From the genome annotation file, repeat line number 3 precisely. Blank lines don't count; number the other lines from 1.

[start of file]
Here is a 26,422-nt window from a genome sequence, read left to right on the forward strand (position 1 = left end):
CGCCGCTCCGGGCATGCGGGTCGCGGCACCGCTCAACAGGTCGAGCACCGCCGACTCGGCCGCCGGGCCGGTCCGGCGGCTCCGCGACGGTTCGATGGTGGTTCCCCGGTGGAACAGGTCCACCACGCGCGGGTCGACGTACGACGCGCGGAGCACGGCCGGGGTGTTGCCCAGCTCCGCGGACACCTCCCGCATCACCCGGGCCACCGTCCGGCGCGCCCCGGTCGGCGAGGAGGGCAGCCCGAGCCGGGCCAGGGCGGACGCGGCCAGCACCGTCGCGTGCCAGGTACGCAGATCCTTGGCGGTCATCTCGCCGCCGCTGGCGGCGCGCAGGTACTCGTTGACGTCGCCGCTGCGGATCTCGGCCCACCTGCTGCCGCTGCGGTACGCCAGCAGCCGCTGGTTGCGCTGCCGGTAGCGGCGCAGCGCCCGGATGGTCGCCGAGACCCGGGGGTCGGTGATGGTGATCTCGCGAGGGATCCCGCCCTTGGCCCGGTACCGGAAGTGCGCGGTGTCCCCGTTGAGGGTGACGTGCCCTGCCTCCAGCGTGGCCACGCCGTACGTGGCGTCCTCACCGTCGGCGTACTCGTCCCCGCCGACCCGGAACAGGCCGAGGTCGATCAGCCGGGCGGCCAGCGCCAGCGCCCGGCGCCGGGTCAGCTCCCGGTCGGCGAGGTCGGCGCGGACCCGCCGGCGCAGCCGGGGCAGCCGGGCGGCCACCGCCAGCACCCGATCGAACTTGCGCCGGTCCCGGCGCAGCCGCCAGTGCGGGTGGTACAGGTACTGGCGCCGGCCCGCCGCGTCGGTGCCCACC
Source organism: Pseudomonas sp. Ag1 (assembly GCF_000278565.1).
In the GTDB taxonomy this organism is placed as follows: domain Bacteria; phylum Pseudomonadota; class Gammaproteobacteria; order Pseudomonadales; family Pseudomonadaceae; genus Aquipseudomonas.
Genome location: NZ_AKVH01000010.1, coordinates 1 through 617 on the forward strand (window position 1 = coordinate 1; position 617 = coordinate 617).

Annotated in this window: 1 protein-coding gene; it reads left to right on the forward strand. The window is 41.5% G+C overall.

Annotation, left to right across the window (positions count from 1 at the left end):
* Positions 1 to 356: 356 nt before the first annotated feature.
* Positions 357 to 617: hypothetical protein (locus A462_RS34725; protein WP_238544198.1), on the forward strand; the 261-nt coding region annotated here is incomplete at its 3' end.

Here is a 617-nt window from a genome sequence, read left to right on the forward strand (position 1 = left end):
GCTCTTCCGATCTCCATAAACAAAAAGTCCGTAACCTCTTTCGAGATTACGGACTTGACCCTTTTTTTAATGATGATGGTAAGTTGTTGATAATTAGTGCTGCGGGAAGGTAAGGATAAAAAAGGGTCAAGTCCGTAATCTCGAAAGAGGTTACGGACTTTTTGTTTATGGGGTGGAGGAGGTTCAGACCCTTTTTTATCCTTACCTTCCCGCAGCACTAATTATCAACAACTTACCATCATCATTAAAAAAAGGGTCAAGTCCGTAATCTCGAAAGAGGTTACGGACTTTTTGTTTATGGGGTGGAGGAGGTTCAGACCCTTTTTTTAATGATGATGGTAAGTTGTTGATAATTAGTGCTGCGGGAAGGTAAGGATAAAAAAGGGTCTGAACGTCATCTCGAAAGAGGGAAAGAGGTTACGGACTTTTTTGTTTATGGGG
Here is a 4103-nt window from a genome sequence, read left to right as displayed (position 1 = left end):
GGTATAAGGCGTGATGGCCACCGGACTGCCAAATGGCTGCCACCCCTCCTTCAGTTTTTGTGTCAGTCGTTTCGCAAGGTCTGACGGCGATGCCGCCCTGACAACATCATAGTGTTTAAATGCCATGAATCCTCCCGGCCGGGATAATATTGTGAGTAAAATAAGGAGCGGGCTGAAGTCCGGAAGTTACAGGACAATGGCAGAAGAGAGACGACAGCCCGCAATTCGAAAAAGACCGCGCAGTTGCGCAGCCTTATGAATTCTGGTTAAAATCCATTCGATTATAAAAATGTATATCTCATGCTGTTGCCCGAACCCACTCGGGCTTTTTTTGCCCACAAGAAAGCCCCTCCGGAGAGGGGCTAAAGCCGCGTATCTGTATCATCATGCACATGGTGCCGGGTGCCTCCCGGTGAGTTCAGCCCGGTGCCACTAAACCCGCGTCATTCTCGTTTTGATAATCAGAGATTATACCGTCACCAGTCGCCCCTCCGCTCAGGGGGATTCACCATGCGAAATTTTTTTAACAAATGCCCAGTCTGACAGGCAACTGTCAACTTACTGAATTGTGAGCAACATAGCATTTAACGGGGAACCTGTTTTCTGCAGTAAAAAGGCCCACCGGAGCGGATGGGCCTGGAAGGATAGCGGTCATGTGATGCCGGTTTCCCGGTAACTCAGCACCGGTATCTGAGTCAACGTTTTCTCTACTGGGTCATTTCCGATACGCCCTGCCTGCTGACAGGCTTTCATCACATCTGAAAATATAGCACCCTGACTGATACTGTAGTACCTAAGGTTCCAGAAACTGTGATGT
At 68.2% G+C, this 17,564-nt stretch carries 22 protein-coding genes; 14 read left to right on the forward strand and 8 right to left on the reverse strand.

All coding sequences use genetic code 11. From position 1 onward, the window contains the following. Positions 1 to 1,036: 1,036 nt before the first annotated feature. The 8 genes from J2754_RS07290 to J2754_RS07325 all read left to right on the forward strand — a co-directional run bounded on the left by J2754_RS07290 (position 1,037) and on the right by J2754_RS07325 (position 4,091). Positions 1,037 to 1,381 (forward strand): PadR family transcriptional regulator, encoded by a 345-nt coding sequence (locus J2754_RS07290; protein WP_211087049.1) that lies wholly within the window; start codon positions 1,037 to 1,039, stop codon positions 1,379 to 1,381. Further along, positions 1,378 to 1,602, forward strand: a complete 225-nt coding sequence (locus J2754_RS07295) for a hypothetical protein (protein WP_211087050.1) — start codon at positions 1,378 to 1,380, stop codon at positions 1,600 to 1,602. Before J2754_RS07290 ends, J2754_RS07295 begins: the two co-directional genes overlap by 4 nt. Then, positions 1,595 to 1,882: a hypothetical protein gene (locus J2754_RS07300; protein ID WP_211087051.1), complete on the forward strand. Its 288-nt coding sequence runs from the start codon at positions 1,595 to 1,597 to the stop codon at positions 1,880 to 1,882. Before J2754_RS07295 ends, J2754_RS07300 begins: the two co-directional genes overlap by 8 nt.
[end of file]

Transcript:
Source organism: Pseudomonas sp. Ag1 (assembly GCF_000278565.1).